Tenth Circuit Decision Creates Split as to Constitutionality of SEC's Administrative Law Judge Appointment Procedure
USCIS Overhauls Eligibility Standard for National Interest Waivers
Kramer Levin Naftalis & Frankel LLP has long been known for handling complex white collar cases, from investigation through trial and appeal. Our team has the experience and judgment to guide clients through the complicated and sensitive issues presented by criminal and regulatory matters. We have a long record of achieving successful outcomes for our clients in some of the hardest-fought white collar matters of the day. The group, co-chaired by Paul H. Schoeman and Eric A. Tirschwell, offers a deep bench of seasoned advocates, including former senior federal prosecutors, a former trial lawyer from the Federal Defender’s Office and three fellows of the American College of Trial Lawyers. We try cases, and our courtroom experience attracts many clients to our group to handle their most urgent matters where the survival of a company or the liberty or career of an individual is on the line. Our adversaries know we are ready, willing and able to take cases to trial, which provides our clients with numerous advantages, whether the matter is resolved before a case is filed or proceeds all the way to a jury verdict. We are aggressive and creative litigators who fight zealously for our clients in and out of court. We also understand how regulators and judicial decision-makers think, how hard we can push, and what issues should and should not be fought. Regulators know us, and we are able to use our hard-earned credibility to address their concerns without risking or sacrificing our client’s rights and interests. We draw on our broad experience with a multitude of regulatory regimes to think outside the box in developing innovative arguments and winning strategies.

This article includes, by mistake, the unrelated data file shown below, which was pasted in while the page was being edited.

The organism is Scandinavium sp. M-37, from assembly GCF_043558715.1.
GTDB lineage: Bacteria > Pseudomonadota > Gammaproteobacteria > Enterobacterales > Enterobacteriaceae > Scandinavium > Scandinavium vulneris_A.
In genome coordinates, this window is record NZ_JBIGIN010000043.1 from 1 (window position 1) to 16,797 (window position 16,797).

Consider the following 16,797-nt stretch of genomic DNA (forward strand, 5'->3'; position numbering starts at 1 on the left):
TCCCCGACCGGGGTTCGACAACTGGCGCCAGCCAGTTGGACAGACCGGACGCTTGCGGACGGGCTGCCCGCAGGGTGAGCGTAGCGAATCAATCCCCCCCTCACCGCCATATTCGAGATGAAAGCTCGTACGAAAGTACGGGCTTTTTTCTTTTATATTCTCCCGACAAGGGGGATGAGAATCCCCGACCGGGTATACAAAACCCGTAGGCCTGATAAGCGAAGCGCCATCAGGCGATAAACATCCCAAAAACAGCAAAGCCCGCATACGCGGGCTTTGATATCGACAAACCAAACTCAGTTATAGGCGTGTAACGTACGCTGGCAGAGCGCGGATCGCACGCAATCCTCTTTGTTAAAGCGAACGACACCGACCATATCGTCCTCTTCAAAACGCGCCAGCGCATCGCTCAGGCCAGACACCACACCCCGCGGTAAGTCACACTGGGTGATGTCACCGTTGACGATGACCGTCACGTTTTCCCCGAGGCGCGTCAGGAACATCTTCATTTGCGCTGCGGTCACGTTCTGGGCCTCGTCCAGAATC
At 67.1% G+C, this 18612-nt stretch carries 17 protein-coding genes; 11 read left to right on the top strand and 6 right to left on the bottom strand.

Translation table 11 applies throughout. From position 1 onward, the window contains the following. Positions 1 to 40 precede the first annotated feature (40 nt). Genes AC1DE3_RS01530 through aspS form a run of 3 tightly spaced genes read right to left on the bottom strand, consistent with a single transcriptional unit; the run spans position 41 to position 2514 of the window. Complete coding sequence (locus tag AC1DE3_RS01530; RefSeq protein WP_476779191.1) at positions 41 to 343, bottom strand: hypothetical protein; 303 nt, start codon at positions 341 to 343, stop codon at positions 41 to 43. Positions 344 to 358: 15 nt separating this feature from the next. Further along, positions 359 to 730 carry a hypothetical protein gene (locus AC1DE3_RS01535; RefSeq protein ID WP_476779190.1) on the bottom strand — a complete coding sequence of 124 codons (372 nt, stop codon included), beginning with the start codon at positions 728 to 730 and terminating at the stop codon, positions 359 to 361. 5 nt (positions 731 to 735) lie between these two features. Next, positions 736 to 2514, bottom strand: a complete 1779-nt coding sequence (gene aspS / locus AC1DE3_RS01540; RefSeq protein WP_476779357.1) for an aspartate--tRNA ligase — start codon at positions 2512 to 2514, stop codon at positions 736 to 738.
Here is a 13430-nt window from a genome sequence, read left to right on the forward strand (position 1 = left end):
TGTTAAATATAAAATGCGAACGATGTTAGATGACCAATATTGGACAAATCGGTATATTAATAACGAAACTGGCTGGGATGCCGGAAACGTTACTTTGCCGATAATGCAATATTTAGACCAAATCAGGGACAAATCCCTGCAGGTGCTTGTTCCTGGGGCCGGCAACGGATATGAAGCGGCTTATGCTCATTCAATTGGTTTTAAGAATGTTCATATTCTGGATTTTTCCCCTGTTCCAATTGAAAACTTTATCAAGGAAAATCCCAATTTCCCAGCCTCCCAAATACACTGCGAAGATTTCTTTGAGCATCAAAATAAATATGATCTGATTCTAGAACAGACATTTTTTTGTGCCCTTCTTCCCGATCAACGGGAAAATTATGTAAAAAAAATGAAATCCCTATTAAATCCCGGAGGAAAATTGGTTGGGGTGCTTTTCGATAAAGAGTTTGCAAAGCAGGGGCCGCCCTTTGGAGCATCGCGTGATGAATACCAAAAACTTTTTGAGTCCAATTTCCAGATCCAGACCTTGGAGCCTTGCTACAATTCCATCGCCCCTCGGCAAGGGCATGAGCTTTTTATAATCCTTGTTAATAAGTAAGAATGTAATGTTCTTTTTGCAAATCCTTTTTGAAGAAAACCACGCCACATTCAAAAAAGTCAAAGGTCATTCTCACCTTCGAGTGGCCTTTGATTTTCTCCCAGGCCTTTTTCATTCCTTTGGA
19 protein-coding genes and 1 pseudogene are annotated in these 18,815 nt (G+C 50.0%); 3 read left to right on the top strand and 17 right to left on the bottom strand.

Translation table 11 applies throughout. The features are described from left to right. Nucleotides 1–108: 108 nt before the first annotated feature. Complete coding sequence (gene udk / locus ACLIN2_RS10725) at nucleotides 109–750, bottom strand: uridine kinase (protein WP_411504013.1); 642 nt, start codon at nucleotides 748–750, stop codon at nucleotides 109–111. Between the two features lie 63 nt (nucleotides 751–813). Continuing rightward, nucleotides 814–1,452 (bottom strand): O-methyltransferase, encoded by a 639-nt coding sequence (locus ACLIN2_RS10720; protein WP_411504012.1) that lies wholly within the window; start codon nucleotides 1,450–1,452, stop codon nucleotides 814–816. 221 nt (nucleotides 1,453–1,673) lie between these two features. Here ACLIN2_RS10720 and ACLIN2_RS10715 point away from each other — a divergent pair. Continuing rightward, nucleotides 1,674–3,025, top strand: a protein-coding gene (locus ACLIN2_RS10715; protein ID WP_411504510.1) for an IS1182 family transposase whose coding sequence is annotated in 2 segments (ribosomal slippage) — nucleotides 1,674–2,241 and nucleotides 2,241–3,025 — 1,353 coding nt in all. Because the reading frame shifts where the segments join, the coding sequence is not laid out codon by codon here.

Principal Areas of Focus Our cases involve every substantive aspect of white collar criminal and regulatory work affecting U.S. and foreign business entities and individuals, including: